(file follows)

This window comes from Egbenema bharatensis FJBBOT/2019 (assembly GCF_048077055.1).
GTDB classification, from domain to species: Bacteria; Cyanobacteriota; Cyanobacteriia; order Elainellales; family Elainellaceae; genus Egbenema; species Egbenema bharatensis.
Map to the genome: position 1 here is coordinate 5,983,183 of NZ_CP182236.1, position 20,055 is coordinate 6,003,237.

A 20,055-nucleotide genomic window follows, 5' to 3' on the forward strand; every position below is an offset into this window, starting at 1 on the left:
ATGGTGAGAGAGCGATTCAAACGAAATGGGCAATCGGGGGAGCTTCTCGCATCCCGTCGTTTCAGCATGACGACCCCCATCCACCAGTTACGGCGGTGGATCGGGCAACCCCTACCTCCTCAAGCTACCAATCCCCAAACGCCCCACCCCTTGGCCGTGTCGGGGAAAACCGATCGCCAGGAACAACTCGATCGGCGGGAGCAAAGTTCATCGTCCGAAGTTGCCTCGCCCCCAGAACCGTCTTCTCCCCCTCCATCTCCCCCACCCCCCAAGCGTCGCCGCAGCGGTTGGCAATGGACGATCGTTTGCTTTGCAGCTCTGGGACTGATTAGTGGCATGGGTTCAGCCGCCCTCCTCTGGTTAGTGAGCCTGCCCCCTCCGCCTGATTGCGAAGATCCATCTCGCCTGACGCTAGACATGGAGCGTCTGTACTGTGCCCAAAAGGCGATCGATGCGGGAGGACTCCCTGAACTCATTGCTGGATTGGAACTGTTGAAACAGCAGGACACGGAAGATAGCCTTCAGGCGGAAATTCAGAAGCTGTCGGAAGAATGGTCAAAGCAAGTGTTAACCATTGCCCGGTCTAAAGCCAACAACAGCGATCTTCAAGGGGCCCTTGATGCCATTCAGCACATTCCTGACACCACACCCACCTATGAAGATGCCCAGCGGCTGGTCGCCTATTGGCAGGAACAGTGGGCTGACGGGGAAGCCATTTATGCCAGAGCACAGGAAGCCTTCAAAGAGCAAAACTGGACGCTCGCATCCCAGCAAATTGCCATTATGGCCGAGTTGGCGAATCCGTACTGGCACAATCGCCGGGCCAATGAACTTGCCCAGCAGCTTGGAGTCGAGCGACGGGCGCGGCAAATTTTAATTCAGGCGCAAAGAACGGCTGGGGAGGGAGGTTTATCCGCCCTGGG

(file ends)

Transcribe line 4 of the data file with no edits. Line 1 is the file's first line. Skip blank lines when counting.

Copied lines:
A 20,055-nucleotide genomic window follows, 5' to 3' on the forward strand; every position below is an offset into this window, starting at 1 on the left: